- Providing additional guidance and clarification regarding what constitutes management responsibility, including enhanced guidance regarding how the auditor can better satisfy itself that client management will make all judgments and decisions that are the responsibility of management, when the auditor provides non-assurance services to an audit client;
- Providing better guidance and clarification on the concept of “routine or mechanical” services relating to the preparation of accounting records and financial statements for non-public interest entity audit clients; and
- Removing the provision that permits an audit firm to provide certain bookkeeping and taxation services to public interest entity audit clients in emergency situations.
Press Releases/News Alerts
May 20, 2014
New York, New York
Ethics Board Proposes Enhancements to Certain Non-Assurance Services Provisions in Ethics Code
The International Ethics Standards Board for Accountants (IESBA, the Ethics Board) today released for public comment the Exposure Draft (ED), Proposed Changes to Certain Provisions of the Code Addressing Non-Assurance Services for Audit Clients. The proposed changes aim to enhance the independence provisions in the Code of Ethics for Professional Accountants (the Code) by:
“Independence is the bedrock of all audits. It is not only about independence in mind. It is also about independence in appearance, ensuring continued public trust in the work of the audit profession,” said interim IESBA Chair Wui San Kwok. “The proposed changes further support this. Better guidance and clarification promote global consistency of application of the Code’s provisions. And we eliminated a rule-exception—intended to be used only in rare situations—that could have been perceived to provide opportunities for misuse, misinterpretation, or abuse.”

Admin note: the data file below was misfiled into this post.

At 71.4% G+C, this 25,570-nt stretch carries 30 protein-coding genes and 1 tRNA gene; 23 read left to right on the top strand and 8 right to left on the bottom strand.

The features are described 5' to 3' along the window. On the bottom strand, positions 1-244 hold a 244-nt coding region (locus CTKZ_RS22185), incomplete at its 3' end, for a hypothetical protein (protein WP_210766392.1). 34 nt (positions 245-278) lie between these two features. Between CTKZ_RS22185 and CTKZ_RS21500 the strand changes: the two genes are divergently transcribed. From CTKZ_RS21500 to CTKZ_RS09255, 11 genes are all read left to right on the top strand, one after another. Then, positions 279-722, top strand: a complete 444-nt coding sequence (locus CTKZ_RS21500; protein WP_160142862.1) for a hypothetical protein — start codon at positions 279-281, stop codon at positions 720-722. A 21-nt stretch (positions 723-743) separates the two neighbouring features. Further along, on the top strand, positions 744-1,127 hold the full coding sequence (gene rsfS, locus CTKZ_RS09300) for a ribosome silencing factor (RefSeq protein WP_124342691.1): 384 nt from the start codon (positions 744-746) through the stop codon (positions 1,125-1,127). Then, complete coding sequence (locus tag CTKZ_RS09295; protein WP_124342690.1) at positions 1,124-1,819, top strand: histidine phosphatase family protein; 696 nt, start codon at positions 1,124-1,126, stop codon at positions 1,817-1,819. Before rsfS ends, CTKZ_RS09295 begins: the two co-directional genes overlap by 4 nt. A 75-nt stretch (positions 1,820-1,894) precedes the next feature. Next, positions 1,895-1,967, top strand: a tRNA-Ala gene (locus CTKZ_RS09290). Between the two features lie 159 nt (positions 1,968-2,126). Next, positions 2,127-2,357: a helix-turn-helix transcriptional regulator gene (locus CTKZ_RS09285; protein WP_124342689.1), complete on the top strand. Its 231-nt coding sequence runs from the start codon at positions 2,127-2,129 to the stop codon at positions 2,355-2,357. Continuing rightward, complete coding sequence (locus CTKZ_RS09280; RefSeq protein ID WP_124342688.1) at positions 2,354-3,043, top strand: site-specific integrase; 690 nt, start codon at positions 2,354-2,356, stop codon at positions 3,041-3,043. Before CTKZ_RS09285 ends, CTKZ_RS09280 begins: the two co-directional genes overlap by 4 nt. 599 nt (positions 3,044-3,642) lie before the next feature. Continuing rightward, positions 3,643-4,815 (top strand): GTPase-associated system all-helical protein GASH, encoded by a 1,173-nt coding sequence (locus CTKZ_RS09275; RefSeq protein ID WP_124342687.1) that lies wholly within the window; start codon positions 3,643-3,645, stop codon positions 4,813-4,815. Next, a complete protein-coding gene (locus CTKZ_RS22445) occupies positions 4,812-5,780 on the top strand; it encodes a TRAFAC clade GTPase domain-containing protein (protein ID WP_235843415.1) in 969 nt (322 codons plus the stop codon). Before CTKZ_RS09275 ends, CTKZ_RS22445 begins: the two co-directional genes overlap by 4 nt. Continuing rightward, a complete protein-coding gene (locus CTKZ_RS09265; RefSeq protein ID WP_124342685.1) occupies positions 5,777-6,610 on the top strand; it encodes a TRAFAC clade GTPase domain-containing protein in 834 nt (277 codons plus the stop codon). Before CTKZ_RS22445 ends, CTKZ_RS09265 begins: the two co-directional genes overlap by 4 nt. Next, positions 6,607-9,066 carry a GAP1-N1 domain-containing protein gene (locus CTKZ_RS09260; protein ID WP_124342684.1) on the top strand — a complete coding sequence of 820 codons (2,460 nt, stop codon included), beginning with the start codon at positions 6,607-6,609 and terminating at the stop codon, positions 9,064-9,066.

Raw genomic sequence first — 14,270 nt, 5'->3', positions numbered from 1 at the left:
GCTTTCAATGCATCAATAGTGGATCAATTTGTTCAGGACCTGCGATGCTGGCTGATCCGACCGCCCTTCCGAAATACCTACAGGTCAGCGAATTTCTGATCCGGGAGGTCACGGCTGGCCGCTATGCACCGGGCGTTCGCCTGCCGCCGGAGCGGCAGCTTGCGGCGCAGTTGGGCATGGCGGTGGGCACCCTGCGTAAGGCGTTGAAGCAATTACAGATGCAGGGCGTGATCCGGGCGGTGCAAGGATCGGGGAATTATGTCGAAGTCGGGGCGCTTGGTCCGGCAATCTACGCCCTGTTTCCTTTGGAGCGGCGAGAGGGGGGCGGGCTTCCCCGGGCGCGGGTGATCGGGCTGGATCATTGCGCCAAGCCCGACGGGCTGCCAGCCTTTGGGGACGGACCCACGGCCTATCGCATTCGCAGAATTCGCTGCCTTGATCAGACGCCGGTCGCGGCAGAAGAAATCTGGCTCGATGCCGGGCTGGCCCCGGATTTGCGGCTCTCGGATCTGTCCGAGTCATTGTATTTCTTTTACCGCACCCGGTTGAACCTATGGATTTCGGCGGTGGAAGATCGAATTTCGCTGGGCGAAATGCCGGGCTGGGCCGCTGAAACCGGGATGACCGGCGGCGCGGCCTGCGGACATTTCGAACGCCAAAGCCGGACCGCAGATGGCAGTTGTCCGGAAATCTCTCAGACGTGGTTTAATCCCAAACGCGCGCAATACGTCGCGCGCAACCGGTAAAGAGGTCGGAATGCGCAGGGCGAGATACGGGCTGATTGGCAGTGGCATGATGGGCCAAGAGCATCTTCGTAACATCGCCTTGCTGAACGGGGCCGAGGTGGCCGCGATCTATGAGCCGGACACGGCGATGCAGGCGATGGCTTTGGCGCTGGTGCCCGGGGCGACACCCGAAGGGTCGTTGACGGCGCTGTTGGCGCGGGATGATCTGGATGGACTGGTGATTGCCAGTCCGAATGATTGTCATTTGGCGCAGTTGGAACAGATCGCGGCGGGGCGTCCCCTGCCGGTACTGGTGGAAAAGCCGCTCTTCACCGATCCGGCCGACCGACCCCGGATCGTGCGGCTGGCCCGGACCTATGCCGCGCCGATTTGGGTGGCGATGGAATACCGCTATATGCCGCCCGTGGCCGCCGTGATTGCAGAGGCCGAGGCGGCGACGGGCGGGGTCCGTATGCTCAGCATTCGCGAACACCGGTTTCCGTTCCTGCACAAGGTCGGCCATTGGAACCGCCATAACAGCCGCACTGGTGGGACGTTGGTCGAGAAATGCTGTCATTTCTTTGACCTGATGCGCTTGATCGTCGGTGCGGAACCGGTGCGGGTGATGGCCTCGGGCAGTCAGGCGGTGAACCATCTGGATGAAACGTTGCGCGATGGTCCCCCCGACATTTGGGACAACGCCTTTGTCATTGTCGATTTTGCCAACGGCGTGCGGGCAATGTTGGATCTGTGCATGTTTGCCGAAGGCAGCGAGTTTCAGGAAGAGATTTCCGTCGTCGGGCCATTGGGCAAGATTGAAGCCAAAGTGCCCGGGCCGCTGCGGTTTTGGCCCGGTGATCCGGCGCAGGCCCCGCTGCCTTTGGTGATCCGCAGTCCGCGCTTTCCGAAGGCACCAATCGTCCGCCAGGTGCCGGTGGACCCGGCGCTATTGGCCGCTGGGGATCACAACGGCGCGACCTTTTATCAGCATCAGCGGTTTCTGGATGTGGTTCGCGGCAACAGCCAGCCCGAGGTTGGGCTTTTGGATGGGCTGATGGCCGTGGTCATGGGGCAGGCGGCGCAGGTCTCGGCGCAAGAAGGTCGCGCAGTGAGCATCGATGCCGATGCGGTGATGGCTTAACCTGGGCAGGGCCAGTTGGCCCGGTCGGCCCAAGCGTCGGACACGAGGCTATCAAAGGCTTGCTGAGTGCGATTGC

The Ethics Board is also proposing enhancements to the corresponding non-assurance services provisions in Section 291—Other Assurance Engagements with respect to assurance clients.
“In developing the proposals, the board took into account the results of a benchmarking survey of G-20 countries and a number of other jurisdictions with respect to certain types of non-assurance services,” noted IESBA Technical Director Ken Siong. “The proposals are also responsive to recommendations from a working group established by the board that looked into the unique and challenging issues professional accountants in small- and medium-sized entities and practices face when complying with the Code, and to feedback from the regulatory community.”
How to Comment
The Ethics Board invites all those with an interest in international ethics standards for the accountancy profession to respond to the Exposure Draft. To access the Exposure Draft and submit a comment, please visit the Ethics Board’s website at www.ethicsboard.org. Comments are requested by August 18, 2014. The Ethics Board encourages national and regional professional accountancy organizations to share the ED with and encourage participation from their members and employees.
About the IESBA
The International Ethics Standards Board for Accountants (IESBA) is an independent standard-setting board that develops and issues, in the public interest, high-quality ethical standards and other pronouncements for professional accountants worldwide. Through its activities, the IESBA develops the Code of Ethics for Professional Accountants, which establishes ethical requirements for professional accountants. The structures and processes that support the operations of the IESBA are facilitated by IFAC. Please visit www.ethicsboard.org for more information.
IFAC is the global organization for the accountancy profession dedicated to serving the public interest by strengthening the profession and contributing to the development of strong international economies. IFAC is comprised of 179 members and associates in 130 countries and jurisdictions, representing approximately 2.5 million accountants in public practice, education, government service, industry, and commerce.